2 August 2002

More cash in cubicles?

High straw prices and rising

somatic cell counts have

forced some producers to

consider switching from

yards to cubicles. But is it

cost-effective?

Richard Allison reports

CONVERTING loose straw yards into cubicle housing has boosted the financial performance of one Somerset herd by 3p/litre, due to improved cow performance and lower bedding costs.

More than nine years ago, Neil Christensen decided to rip out cubicles and house cows in straw yards. "Cows had outgrown cubicles and lameness was becoming a big problem because cows couldnt lay down comfortably.

"Good housing is particularly important at Steanbow Farm with 450 cows housed for nearly eight months of the year to make way for the annual Glastonbury Festival held on grazing land."

He believes it was the right decision to move to straw yards with cows averaging 6000 litres. But with cow yields increasing to more than 8000 litres, straw use was becoming excessive at 4t a cow each winter. Cow numbers were also declining as the space allowance increased from 4 to 5.5sq m a cow (45 to 60sq ft a cow).

"We were also struggling to keep somatic cell counts under control, averaging up to 300,000/ml. This was despite having one member of staff totally dedicated to bedding yards twice daily and cleaning out buildings monthly.

"Spreading manure on rented land 5-6 miles away was also a large cost, with several tractors clocking up 100 miles in a single day transporting muck."

The trigger for change was the need to bring the unit back into profitability, says Promar national dairy consultant Derek Gardner. "Straw yards were proving costly and one solution to cut costs was to install cubicles designed for larger cows," he says.

Mr Gardner is convinced of the importance of cow comfort. "Some herds in the US achieve 15,000 litres a year, but you dont obtain these high yields from feed alone. Other factors, such as housing, are equally important."

One option considered was cow mattresses, but they have a high initial cost of £50 a place. In addition, mattresses in the UK are different to those in the US, which are 20cm (8in) thick with shreds of tyres. Mattresses in the UK are thinner and tyre shreds tend to be pelleted making mattresses harder.

"We selected sand cubicles as they passed the comfort test. If you can drop on your knees without any pain, the bed is comfortable for cows," says Mr Christensen.

He constructed cubicles with a 30cm (12in) wide concrete kerb at the rear. Tyres were laid on their side in the bottom to prevent cows digging out sand. These were then covered with a 15cm (6in) layer of sand. This meant the step was higher than recommended at 20cm (8in) high, but no problems have been observed.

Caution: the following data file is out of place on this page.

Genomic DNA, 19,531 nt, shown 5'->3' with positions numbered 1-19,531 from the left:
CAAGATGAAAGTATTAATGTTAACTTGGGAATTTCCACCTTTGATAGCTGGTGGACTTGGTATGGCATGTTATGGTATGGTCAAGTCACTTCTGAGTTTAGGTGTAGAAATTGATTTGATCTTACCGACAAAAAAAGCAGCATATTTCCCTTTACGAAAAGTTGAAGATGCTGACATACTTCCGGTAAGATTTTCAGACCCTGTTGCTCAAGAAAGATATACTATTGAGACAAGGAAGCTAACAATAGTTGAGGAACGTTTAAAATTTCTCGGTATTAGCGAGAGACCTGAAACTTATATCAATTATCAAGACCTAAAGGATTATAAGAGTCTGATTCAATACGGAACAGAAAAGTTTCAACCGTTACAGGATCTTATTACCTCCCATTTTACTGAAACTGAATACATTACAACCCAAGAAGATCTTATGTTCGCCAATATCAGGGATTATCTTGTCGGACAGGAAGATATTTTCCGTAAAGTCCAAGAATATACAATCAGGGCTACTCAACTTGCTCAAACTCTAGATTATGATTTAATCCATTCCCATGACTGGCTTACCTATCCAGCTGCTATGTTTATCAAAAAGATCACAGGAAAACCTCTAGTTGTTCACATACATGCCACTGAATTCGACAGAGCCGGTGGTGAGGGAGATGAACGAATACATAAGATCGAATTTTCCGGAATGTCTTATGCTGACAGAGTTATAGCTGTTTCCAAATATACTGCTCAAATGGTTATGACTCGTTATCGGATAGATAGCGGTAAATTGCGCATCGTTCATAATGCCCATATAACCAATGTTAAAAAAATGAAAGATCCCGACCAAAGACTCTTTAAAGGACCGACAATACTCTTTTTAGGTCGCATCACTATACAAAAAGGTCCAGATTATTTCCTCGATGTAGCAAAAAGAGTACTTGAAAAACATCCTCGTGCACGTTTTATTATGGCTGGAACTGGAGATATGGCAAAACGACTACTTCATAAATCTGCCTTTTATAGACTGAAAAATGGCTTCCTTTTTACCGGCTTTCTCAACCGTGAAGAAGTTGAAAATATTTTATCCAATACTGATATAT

Having a kerb helps minimise maintenance as most dung falls on the kerb, which is scraped off before cows return after each milking, he says.

Cubicle dimensions were a compromise, as they were being installed in an existing building. We settled for narrow scraping passages and cubicles 2.3m (7ft 6in) long and 1.1m (3ft 9in) wide. Making beds too small is a sin, believes Mr Christensen.

"Double rows of cubicles were installed without a brisket board, with the ends left open to provide lunging room. There are no uprights to bruise pin bones."

After installing cubicles, there was an immediate increase in daily milk yield of 1.5 litres a cow. Mr Gardner believes this is due to improved cow comfort, as cows seemed to lie down more. "Blood flow to the udder is 30% higher when cows are lying down, increasing the supply of nutrients for milk fat synthesis."

Within the first year, there were also improvements in somatic cell count, with the herd qualifying for a milk quality bonus, says Mr Christensen. "This milk quality bonus alone has paid for the cubicles within a single year."

Cow fertility has also improved, with conception rates to first service at 49%, compared with 32% when housing in straw yards three years ago. But he admits this may not be entirely due to adopting cubicles.

"One benefit of better cow fertility is an 11 day reduction in calving interval to 388 days. Over the same period, average milk yields have increased from 7800 litres to 9400 litres."

Greater cow comfort also means lameness is no longer a problem, which together with improvements in fertility has cut replacement rates. "We had the luxury of culling 36 cows on milk yield for the first time this spring.

Mr Gardner believes switching to sand cubicles at Steanbow Farm has reduced bedding costs by 2p/litre of milk. "Sand costs about £30/year for each cow when using 2t/cow, more than five times lower than straw at £160/cow.

"Combining these lower costs with increased value of milk sales and lower labour requirements, the overall benefit is nearly 3p/litre."

But there is one downside when using sand, with greater wear and tear of slurry equipment, says Mr Christensen. Ideally, dung should be scraped directly into a lagoon. However, the unit has underground channels, which can become blocked with sand.

Contractors currently apply slurry with umbilical injection three to four times a year, but this may change in future and the unit may be forced to buy its own equipment, he adds. &#42

"We were struggling to control somatic cell counts, despite having one member of staff dedicated to bedding straw yards twice a day," says Neil Christensen.

Improved cow comfort led to a 1.5 litre a day increase in milk yields, says Derek Gardner.

&#8226 Lower bedding cost.

&#8226 Reduce somatic cell count.

&#8226 Cow comfort critical.